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In this blog, there will be a variety of material: thoughts on Bible books, book reviews, historical characters, aspects of Scottish church history and other things.

Thursday, 19 February 2015

Psalm 148 – God’s People Love Universal Praise

How are God’s people described in this psalm? They are those who are near to God (v. 14). In one sense, this description points to their proximity to him in contrast to those who are far from him because of their sinful lives. Believers today have been brought near to God by the blood of Christ and have access to his presence.

The concept of nearness also indicates how precious they are in God’s sight. A person usually puts their valuables in a safe place. The safest place possible is the presence of God. Paul reminds us that our lives are hid with Christ in God (Col. 3:3). In his presence God places those who are precious to him because of the price paid for their redemption.

Connected to the thought of their preciousness is the amazing fact that they, although sinners, give pleasure to God. Because they have been redeemed by the Son and renewed by the Spirit they can live holy, devoted lives that delight their heavenly Father. Even when they confess their sins they bring delight to him because they are magnifying his salvation.

So our proximity to his presence, our preciousness in his sight and the delight we bring together indicate the blessing of being brought near to God. The response by those who have this blessing is to call on everything to praise him.

We can see from the psalm that almost everything in the universe is called on to praise God. The psalmist begins by calling on the residents of heaven to declare his greatness (vv. 1-2). Given that this form of praise is continuous, we are not to imagine the psalmist as asking them here to commence praising. Instead he is urging them to continue doing so, not because he imagines that they are about to stop, but because he realises that the Lord is worthy of continuous praise. I suppose we can say that the psalmist himself has been enjoying their praise of his God now for centuries in heaven. But we on earth should have the same longing as he had, that the residents in heaven would continue to praise their God.

The psalmist then calls on the planets and stars to praise God (vv. 3-6). Perhaps he is refuting idolatry because pagans often worshipped those planets and stars. Instead of being worshipped they actually worship. But in what ways do they worship because they cannot think about God or sing to him. They demonstrate praise by fulfilling the function of their creation, which is to provide a suitable place where his intelligent creatures can worship him.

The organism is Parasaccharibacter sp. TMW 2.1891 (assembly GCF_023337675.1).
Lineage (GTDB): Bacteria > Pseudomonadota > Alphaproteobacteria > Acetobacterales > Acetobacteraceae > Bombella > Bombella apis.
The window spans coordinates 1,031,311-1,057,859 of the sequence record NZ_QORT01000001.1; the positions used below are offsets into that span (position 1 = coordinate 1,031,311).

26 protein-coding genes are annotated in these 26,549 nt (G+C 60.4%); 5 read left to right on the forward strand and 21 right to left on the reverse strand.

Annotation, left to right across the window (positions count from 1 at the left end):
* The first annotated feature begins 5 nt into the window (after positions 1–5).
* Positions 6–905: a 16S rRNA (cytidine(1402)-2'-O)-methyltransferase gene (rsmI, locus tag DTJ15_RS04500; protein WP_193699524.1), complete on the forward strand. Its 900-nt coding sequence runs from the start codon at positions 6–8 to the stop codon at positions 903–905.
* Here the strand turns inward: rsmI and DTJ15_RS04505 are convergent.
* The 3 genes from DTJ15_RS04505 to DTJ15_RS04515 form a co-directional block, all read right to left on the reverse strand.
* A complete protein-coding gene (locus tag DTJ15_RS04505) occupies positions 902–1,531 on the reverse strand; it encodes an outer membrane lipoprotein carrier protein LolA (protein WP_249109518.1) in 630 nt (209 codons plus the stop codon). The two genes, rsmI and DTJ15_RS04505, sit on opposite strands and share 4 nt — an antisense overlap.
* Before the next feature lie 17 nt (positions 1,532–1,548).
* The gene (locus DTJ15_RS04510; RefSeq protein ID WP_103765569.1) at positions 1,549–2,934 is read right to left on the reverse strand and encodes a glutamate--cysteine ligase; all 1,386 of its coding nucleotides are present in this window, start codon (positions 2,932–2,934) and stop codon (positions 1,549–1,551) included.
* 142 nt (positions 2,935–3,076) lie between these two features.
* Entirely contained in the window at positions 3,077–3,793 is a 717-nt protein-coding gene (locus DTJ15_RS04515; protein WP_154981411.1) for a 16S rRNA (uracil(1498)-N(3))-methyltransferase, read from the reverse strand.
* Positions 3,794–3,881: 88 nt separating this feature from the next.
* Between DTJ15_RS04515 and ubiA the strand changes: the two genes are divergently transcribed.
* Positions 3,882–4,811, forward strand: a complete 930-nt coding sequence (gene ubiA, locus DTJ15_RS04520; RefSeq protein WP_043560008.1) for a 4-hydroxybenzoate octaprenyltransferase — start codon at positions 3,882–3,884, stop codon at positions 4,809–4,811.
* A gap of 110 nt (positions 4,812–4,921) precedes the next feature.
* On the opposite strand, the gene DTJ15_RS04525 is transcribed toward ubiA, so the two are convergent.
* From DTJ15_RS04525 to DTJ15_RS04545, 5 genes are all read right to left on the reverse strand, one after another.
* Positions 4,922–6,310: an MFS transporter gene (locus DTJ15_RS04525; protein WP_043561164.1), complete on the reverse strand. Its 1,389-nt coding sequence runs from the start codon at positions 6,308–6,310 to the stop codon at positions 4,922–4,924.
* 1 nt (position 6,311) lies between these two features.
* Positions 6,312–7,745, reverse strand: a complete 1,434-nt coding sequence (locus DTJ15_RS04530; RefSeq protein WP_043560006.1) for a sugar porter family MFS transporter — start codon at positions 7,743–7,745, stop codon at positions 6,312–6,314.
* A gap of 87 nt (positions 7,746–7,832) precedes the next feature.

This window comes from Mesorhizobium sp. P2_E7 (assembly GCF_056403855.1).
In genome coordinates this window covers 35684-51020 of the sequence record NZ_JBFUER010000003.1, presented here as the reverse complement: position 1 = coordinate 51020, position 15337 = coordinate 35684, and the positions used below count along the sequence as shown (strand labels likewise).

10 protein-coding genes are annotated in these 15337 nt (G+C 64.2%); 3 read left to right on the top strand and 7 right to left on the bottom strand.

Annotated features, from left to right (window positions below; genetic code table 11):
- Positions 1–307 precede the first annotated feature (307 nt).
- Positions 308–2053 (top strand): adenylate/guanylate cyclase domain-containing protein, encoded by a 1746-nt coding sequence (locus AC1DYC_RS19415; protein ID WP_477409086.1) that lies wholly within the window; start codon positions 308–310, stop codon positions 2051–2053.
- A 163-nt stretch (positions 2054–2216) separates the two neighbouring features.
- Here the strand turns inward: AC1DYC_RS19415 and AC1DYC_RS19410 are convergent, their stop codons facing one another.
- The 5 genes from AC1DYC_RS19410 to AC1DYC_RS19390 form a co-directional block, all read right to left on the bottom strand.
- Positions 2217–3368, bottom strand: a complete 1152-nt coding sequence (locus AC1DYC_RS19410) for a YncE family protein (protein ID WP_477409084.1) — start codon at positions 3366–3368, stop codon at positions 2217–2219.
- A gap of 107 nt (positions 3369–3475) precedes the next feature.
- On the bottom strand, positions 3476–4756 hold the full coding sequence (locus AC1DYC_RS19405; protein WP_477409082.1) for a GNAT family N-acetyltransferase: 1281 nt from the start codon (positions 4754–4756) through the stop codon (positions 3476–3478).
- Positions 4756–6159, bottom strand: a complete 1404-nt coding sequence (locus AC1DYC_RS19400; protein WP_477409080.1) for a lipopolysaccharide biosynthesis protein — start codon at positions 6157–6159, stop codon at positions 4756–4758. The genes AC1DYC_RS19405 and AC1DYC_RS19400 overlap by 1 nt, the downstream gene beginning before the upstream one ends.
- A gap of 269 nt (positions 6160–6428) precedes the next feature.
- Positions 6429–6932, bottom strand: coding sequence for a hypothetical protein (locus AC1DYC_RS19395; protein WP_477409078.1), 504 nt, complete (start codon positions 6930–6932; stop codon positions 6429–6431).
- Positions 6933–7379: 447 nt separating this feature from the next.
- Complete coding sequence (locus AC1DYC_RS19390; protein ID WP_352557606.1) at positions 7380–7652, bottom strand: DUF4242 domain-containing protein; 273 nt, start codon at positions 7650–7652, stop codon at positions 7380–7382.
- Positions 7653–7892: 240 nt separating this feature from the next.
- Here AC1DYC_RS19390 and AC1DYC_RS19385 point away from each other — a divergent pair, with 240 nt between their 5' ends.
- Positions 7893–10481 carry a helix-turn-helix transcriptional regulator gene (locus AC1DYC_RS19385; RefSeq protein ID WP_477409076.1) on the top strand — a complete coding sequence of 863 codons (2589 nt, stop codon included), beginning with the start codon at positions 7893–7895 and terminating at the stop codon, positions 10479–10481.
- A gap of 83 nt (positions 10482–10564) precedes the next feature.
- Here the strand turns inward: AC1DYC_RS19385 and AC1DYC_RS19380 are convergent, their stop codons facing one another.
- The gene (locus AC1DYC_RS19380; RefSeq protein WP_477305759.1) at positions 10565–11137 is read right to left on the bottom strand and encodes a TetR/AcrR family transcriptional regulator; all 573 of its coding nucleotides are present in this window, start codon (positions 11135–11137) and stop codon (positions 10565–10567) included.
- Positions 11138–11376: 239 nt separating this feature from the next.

Then the psalmist calls on creatures of the sea, land and air to worship God (vv. 7-10). He links with them phenomena that occur in connection to the weather as well as vegetation and fruit. I suspect the point that the psalmist is making is that all of life, no matter where it is or what is happening, is under the control of God. It looks as if he had read the chapters in the Book of Job in which the Lord takes his servant on a tour of creation and shows to him how everything is fulfilling the purpose designed for it.

The fourth set that the psalmist addresses is every person living on the earth, whatever their status and age. It looks as the psalmist had grasped the fact that they could do so, which means he was not a racist. Nor did he want to limit the praise to those who were his social equals. He did not believe in a gender divide either, nor was there to be a generation gap. Is the psalmist indicating that the best way to remove those barriers is to praise God together?

There is a hint here of the evangelistic calling of God’s people to be a light to the nations. Israel had been called to do so, but had failed. Instead they used God’s grace to them as a reason for keeping away from the nations. It is possible for us to do the same. Yet we should want as many as possible to praise our great God.

We can almost imagine this psalm being sung in Eden by Adam and Eve. The psalmist almost describes paradise. Yet we should not think that he is merely looking back to what we lost. In addition, we should see him as looking ahead to the new heavens and new earth when creation will be restored by the King raised up by God to bring great blessings to his people (v. 14).

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